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Analysis of Amazon Humidity Transport to South East of Brazil During the Southern Summer (DJF)
* 1 , * 1 , * 2 , * 1
1  National Institute of Space Research
2  Institute of Aeronautics and Space


The moisture transport from the Amazon to the Southeast (SE) of Brazil is an important atmospheric mechanism that contributes to the high precipitation rates during the austral summer (DJF) in this region, or more specifically, in the Sao Paulo state (27 and 20oS and longitude between 315 and 305oW). This transport originates from the entrance of moisture from the North Atlantic Ocean, moving to inside of the Amazon (10oS and 3oN, and longitude between 290o and 310oW), where it is supplied by rivers and aerial lakes, resulting of rain forest evapotranspiration. After this supply, the moisture flow is diverted to larger latitudes (South and Southeast) due to the Andes mountain range. Another important system that also assists precipitation in the SE region during the summer period is the frontal systems that are supplied by the transport of this moisture and, when they remain stationary, form a large band of cloudiness with NW / SE orientation, called the South Atlantic Convergence Zone (SACZ), which supplies, along with the frontal systems (on average 5 passes during the summer (DJF)) the SE region. This integrated vertical moisture transport (from the surface up to 500hPa) was studied for the years that occurred El Niño Southern Oscillation (ENSO) events and in neutral years. The results show an intensification of this flow in years of ENSO. In neutral years, thereabout 45.1 kg / kg enter the Amazon territory and thereabout 27.5 kg / kg of this moisture exits, and in the region of São Paulo it receives an average amount of 8.9 kg / kg and loses 7kg / kg. When the ENSO phenomenon occurs, the flow pattern increases significantly in the two regions: the input (54.8 kg / kg) and the outflow (47.4 kg / kg) in Amazon are larger, with São Paulo receiving 42, 2 kg / kg and loses 11.8 kg / kg of all moisture received. In years of ENSO, there is an intensification of the jet stream in the central part of Brazil, blocking the passage of frontal systems. The reduction of precipitation in this period in the SE region by the SACZ is compensated by the greater humidity transport from the Amazon, and therefore, not changing in the precipitation pattern.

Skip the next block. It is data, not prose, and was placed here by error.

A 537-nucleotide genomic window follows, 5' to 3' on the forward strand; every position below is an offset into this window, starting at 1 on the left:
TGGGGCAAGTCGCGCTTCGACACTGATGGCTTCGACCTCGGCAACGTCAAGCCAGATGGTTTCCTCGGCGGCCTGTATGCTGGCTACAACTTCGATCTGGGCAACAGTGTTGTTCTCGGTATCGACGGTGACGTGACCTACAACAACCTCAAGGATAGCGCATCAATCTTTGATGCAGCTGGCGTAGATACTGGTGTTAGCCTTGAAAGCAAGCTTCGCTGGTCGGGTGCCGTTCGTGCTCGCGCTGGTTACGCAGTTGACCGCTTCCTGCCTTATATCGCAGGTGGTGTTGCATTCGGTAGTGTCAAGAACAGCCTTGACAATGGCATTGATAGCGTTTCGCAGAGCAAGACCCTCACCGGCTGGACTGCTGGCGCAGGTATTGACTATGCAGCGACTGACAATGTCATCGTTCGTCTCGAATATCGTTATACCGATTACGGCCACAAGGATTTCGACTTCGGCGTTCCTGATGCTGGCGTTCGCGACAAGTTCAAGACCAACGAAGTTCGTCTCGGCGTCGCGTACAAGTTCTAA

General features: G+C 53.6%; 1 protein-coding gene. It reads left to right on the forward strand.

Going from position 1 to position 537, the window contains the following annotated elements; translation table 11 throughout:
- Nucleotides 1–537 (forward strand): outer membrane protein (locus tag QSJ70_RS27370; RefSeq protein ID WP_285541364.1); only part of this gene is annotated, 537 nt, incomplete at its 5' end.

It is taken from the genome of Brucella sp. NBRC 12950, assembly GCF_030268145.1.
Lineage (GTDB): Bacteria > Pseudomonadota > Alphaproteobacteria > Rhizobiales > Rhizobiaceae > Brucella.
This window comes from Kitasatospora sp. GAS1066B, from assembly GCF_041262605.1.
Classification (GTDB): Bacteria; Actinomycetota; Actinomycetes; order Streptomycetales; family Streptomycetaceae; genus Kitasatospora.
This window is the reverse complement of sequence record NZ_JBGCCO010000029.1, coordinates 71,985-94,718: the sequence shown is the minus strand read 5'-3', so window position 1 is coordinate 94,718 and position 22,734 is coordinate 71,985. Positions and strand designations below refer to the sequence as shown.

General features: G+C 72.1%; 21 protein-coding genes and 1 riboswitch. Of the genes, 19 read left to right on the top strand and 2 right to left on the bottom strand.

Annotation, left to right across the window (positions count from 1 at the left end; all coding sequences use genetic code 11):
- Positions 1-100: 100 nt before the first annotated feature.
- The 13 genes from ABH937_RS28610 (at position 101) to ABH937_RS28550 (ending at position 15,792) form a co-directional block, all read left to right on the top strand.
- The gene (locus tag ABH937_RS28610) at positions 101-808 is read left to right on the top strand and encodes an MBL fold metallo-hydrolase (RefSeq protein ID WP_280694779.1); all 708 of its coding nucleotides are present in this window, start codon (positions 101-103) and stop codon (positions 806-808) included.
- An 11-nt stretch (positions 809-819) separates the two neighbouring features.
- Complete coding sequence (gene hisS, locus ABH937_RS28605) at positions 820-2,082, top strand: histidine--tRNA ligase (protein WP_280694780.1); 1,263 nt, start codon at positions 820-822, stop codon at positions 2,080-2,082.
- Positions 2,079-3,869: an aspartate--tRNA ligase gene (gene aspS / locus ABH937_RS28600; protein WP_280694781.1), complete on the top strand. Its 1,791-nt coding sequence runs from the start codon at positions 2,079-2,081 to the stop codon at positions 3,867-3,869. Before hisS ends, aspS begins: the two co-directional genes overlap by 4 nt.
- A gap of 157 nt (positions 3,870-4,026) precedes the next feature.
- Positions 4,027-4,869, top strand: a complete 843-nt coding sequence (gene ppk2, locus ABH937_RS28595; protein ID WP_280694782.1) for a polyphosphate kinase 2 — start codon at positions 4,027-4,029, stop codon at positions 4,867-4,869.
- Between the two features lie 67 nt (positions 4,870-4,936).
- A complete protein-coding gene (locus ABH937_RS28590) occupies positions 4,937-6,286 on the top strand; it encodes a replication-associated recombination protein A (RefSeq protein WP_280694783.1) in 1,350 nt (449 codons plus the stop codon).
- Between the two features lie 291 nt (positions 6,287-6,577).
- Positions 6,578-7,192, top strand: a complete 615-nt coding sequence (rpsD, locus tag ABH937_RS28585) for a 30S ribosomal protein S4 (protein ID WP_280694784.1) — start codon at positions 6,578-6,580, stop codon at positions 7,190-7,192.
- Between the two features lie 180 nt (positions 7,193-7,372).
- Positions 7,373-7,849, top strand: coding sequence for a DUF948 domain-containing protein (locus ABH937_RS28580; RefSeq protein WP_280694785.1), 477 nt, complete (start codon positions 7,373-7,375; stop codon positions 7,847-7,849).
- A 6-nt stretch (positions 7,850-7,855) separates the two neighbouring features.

Keywords: Climate Moisture Transport Climate Change
Comments on this paper
Specific Commets
Dear Authors:

Thank you very much for your contribution to the Conference. This topic is pretty relevant and important. I have the following specific comments/questions on the full-text:

1) ENSO. Please clarify what phase of ENSO are you referring to in any case: El Niño or La Niña.

2) Figure 1. Please provide units and size reference for arrows.

3) Two major droughts occurred in 2005 and 2010 in Amazonia. Rainfall was reduced in Sao Paulo in 2005 but no so in 2010. Could you please elaborate on the physical mechanisms that prevented the reduction in 2010?

4) Figures 2 and 3. Explain what the red and dashed lines represent.

5) Also in Figures 2 and 3. ENSO (El Niño) events cover two calendar years, and therefore are denoted in pairs [Year 0 and Year (+1)]. The red bars and analysis should be focused on the DJM of Year (+1).

6) Units. The Abstract refers to kg/kg whereas the text refers to kg/s. I suggest being consistent throughout the paper.

7) The paper by Poveda et al (2014; Seasonal precipitation patterns along pathways of South American
low-level jets and aerial rivers, Water Resour. Res., 50, 98–118) shows strong observational evidence that rainfall distribution over the pathways of South American aerial rivers is also influenced by land cover type. Could you please comment on that?

Ana Durán-Quesada
Evaluation of the method
This a problem that has been around for a long time without a formal solution, hope your work directs to one. I would recommend the analysis to be considered from the perspective of conditions in both areas, the source and the receptor so that main mechanisms driving the transport can be identified beyond whether the source is active or not. A clustering technique may be helpful for you to separate for example extremely dry conditions and enhanced SPCZ activity, this will make the relationship of the transport more transparent for analysis.